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Unless you’ve been living in an underground bunker in Siberia for the last month or so, you’ve likely heard of Convergance. It’s the newly released jailbreak tweak that acts as a complete Lock screen replacement for iOS.

Along with the redesigned Lock screen interface comes widgets, quick shortcuts, custom themes, and HTML support for even deeper custom Lock screen features. Oh, and did I mention that there’s an API for developers to extend Convergance’s features?

Needless to say, Convergance is one of the most hyped tweaks of 2014. Does it live up to the hype? Have a look inside for the details.

After downloading the 2.9 MB package from Cydia’s ModMyi repo, you can head to the stock Settings app to configure the tweak. The settings are fairly robust, which is to be expected for a tweak with so many advertised features, but it never feels completely overwhelming.

There are three main sections included in Convergance’s preferences: theming, interface, and advanced. As you would expect, the theming section allows you to change the look of the Lock screen, and Convergance comes packed with four themes right out of the box.

Convergance Themes

The four themes are as follows: Charcoal, Conceptual, Default, and Thin. Here’s a brief compassion of each of the themes:

Default vs Thin

Default vs Thin

Charcoal vs Conceptual

Charcoal vs Conceptual

My favorite stock theme is the Default theme, but none of them look totally out of place, except perhaps the Conceptual theme.

Convergance Theming

There’s also a thin fonts toggle, which is enabled by default. Turning this toggle off makes the fonts look much thicker. I definitely prefer to have the thin fonts toggle enabled:

Thin vs Thick fonts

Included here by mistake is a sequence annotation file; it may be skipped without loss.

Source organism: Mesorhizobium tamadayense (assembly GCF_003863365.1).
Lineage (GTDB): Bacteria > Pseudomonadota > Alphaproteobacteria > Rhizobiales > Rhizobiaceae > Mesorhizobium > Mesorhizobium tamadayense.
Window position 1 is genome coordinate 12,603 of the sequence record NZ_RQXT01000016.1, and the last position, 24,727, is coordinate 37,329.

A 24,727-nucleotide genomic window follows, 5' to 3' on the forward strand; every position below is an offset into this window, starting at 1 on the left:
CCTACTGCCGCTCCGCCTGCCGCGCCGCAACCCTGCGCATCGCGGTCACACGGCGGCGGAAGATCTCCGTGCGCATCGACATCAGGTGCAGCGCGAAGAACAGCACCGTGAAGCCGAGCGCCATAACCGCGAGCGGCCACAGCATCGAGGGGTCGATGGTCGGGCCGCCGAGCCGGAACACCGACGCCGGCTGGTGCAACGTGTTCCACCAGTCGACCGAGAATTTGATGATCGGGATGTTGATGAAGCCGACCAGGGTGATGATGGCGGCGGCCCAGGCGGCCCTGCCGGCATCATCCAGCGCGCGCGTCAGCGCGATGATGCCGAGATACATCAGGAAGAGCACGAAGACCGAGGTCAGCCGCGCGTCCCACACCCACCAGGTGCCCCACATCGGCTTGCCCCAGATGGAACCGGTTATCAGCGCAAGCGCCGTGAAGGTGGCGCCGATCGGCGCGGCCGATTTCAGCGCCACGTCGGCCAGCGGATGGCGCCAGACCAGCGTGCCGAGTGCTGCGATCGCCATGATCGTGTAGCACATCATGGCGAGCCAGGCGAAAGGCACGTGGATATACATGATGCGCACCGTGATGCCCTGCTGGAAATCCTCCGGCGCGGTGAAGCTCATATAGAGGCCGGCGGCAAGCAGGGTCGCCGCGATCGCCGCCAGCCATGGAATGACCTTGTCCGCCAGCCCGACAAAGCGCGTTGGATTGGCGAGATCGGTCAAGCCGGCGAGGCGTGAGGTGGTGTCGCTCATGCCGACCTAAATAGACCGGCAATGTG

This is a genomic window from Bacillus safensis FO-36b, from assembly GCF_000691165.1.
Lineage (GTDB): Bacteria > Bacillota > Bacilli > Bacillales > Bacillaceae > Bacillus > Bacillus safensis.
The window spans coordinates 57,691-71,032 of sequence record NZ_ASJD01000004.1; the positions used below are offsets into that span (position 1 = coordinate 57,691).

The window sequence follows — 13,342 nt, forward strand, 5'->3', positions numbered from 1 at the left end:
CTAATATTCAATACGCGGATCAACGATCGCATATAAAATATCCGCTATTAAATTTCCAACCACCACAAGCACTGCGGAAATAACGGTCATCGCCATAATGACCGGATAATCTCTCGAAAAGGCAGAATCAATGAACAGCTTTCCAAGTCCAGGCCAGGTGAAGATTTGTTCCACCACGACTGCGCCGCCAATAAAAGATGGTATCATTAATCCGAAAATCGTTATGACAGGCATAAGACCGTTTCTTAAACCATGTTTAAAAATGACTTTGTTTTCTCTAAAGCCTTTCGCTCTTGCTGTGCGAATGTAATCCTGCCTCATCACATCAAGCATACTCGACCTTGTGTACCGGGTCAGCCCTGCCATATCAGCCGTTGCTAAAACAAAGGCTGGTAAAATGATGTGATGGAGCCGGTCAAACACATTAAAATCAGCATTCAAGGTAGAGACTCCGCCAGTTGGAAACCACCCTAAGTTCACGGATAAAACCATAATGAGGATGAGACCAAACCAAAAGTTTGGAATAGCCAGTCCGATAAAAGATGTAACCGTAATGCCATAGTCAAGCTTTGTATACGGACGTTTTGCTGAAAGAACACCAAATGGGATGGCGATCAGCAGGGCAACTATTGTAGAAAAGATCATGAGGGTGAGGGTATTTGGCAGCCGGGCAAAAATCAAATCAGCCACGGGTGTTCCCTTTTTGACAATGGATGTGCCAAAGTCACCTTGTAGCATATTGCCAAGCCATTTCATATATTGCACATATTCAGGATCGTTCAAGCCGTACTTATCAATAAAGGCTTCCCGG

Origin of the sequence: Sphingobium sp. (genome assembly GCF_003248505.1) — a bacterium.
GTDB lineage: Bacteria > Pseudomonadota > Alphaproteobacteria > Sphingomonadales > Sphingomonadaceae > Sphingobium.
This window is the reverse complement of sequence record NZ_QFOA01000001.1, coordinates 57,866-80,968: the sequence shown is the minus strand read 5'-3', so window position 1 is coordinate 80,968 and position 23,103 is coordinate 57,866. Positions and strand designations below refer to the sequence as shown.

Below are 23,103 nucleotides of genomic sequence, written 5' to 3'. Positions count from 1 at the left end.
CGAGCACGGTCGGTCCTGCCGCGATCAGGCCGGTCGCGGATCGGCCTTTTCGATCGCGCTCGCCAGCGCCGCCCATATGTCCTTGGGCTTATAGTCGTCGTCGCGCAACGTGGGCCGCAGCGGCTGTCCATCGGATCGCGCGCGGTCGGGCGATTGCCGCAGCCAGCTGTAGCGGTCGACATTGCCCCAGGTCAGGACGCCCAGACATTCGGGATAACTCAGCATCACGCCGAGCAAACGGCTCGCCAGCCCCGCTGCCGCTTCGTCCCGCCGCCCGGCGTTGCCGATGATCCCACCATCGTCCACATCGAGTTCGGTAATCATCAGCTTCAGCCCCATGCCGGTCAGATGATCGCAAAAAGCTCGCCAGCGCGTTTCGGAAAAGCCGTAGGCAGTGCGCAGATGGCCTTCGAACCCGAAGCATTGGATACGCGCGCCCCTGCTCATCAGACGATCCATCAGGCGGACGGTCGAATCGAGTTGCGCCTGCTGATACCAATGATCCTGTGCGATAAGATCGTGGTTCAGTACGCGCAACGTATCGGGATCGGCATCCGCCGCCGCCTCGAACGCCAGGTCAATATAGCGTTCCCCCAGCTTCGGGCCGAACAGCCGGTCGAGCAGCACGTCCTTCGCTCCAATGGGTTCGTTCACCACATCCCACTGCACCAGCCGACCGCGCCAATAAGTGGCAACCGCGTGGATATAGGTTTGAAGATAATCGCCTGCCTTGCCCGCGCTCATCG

Thin vs thick font

The interface section contains settings for background, widgets, toggles, album art, and battery percentage. It basically pertains to anything that you can interact with, or anything that might affect your interaction.

Convergance Interface

The background panel found in the interface section allows you to establish background blur and use an HTML lock screen. If you’re a LockHTML user (I’m not), you can use features from LockHTML in tandem with Convergance.

Widgets

The big feature to be found in the interface section is the widgets feature. Out of the box, there are three different widgets to choose from: Calendar, RSS, and Weather. Each widget can be reordered or hidden if desired, and each features its own special set of preferences to configure.

Convergance Widgets

While the inclusion of three widgets is nice, I found them to be a bit underwhelming. For starters, there are only three of them included, and the ones that are included feel like sort of an afterthought. I’m also not a very big fan of the design of the widgets. They work independently of the themes, and are not influenced in any way when switching between themes.

Toggles

iPhone Screenshot

The next item in the interface section is Toggles. The toggles are accessible by using a left to right swipe on the Lock screen. The toggles use the Flipswitch framework, so there are plenty to choose from, and they are all well tested and proven.

Album Artwork

My favorite features of Convergance is the album art customization features. Convergance allows you to enable fullscreen album artwork, which looks absolutely marvelous when mixed with the background blur and other interface elements. Come for the widgets, stay for the cool-looking fullscreen album art!

Convergance Album Art

Advanced

Convergance Advanced 01